Healing Transitions - Men's Campus Philosophy
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Areas of Specialization
Residential Treatment, 12-Step
Rehabs.com Editorial Review
ABOUT HEALING TRANSITIONS – MEN’S CAMPUS
Formerly known as The Healing Place of Wake County, Healing Transitions is a nonprofit rehab located in Raleigh, N.C. The treatment center specializes in providing peer-based recovery services to homeless and underserved individuals struggling with addiction. Since its inception in 2001, the facility’s services have helped over one million people and reduced the local homeless population by 25 percent.
Healing Transitions offers a full continuum of care, including non-medical detox, family services, overnight emergency shelter, and gender-specific residential treatment. Outpatient services are offered at its North Raleigh location. In addition, the rehab provides assessments for the courts, full DWI services, and private case management.
TREATMENT & ASSESSMENT
The men’s facility, located between North Carolina State University and downtown, offers a 12-step oriented, peer-run social model recovery program in order to inspire homeless individuals to obtain a meaningful and productive life.
To enter the recovery program, clients must be at least 18 years old, homeless, and a resident of Wake County. The program typically lasts between 12 and 18 months and consists of four phases: Motivation and Engagement, Commit to Recovery I, Commit to Recovery II, and Healing Transitions Alumni.
As individuals move through the program they are given more responsibility and privileges, such as fewer check-ins, more phone time, and the chance to attend off-site 12-step meetings at night. Participants are required to attend Recovery Dynamics classes and 12-step meetings throughout the entirety of their program — eventually obtaining a sponsor and taking part in a home group.
To become a Healing Transitions alum, one must meet all goals and assignments of each prior phase. This means finding a job, turning in a weekly budget, volunteering at Healing Transitions for at least 30 days, and finding a place to live. Alumni can visit the facility 24/7, where they can get meals, teach classes, and take part in community meetings.
The facility’s treatment team is led by a licensed social worker and certified substance abuse counselor, who has over 20 years of experience in the substance abuse and mental health fields.
ACCOMMODATIONS & AMENITIES
At first, living arrangements in the 180-bed men’s program are simple. Participants get a bed to sleep, a place to store their personal belongings, and breakfast and dinner at the facility each day (lunch is at the soup kitchen). By the end of the program, participants have a two-person room with a bathroom, three daily meals at the facility, a SafeLink cell phone for employment and housing purposes, a midnight curfew (later on the weekends), and daily use of a laundry room. They also get access to exercise equipment, TV, and books.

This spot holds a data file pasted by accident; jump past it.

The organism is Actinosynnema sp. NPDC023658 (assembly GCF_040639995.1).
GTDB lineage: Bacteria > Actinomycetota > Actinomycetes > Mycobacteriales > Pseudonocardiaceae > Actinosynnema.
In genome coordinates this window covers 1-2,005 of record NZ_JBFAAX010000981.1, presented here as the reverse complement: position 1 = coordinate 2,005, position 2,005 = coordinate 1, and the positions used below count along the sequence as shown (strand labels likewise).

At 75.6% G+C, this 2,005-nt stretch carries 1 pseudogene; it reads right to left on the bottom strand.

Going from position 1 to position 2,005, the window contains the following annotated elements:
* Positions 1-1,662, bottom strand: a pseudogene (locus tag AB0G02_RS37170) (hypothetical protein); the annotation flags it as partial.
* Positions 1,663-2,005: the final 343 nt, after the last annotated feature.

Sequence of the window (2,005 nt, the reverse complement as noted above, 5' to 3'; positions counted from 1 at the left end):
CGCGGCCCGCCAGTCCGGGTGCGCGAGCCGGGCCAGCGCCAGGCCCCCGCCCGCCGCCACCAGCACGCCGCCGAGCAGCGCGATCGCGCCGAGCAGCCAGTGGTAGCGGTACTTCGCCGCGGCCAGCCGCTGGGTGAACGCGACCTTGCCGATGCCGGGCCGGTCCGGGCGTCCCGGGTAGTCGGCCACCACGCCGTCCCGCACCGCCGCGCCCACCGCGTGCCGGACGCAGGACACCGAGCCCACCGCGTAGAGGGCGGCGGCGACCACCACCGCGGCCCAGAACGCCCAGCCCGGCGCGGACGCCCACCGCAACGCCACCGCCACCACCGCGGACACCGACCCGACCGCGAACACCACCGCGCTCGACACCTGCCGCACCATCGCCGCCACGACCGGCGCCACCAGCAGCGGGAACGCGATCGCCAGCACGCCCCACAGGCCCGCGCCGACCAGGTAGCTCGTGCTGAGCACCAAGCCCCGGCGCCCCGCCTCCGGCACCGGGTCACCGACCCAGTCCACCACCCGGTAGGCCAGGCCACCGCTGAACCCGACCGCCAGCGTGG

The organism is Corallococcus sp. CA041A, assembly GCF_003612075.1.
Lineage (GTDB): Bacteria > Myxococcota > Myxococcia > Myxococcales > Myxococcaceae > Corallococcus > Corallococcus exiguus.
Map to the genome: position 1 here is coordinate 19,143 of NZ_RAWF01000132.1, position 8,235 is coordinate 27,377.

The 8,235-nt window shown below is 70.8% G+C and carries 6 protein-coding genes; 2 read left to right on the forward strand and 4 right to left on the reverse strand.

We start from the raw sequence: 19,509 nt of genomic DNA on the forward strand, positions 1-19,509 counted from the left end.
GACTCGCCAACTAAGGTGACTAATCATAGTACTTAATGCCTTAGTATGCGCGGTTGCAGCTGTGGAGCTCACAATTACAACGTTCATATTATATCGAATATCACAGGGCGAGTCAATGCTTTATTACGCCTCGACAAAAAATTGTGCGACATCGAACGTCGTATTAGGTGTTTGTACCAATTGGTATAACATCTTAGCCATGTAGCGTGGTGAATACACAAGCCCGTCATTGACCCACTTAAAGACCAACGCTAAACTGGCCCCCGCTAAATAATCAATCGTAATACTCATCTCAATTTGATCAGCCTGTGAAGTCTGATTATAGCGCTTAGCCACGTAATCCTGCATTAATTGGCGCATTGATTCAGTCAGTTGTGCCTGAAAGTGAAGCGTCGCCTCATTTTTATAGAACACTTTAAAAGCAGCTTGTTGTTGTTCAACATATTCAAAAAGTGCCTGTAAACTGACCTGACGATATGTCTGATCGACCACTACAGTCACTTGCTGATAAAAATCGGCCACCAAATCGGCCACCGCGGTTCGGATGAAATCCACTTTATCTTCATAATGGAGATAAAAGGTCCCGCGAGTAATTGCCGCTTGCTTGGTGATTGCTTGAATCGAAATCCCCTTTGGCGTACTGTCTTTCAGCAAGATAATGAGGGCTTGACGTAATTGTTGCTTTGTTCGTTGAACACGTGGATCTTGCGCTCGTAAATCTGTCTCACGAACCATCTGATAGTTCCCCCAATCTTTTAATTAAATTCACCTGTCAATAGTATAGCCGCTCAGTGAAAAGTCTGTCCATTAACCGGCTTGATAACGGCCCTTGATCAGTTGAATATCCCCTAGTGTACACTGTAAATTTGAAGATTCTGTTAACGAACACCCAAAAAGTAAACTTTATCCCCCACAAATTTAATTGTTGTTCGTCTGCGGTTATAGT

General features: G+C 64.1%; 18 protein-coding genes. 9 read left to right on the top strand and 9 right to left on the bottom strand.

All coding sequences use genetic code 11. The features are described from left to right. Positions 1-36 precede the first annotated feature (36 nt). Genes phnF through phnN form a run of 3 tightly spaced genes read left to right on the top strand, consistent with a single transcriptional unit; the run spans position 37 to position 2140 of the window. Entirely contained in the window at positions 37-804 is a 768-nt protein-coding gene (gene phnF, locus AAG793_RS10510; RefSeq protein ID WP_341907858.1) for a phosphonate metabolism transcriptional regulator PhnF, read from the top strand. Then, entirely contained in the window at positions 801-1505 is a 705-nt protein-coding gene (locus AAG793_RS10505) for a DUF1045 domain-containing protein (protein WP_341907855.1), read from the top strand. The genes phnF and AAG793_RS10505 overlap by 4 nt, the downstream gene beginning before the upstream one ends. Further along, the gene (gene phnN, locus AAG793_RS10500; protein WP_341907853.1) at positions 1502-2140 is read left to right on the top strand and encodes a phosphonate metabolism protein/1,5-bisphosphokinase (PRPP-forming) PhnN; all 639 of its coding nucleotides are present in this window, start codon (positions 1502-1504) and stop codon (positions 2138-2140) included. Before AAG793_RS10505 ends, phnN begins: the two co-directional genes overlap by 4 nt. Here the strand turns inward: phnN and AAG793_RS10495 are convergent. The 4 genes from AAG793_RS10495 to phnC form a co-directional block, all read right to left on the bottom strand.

WHAT ALUMNI SAY
Alum Jesse told Rehabs.com that among the Healing Transitions’ strong suits is its community process, which is a peer-based model, not a medical model. Another plus was the free treatment, as Jesse noted in his five-star review: “The Healing place is a peer based recovery program and is free of charge. It takes a lot of work but so does addiction… It's a program not for those that want it but for those that are wiling to do the work.” Another alum agreed with Jesse’s enjoyment of the community-based treatment, adding that overall “it was affective and fun.”
WHAT FRIENDS & FAMILY SAY
An anonymous Rehabs.com reviewer echoed the value of free treatment, despite the facility's less-than-stellar environment. "This place is free and if you want to get threw it with tough love then this is your place,” they said. “But every morning you get up and are made to walk to your a.a. or n.a. classes threw a drug riddled neighborhood."
Reviewer K.A., whose son participated in the program, gave the facility a five-star rating for leadership and staff support. While calling the program inspirational, K.A. also provided this suggestion: “The only thing that should change is providing exercise and good social involvement. The ability for the clients to see healthy sober fun activities to be involved with.”
“There is no cost to the participant for our services,” the facility notes. Proceeds from the facility’s thrift store, called Recovered Treasures, fund Healing Transitions’ programs.
Updated February 2016
Published on March 2016
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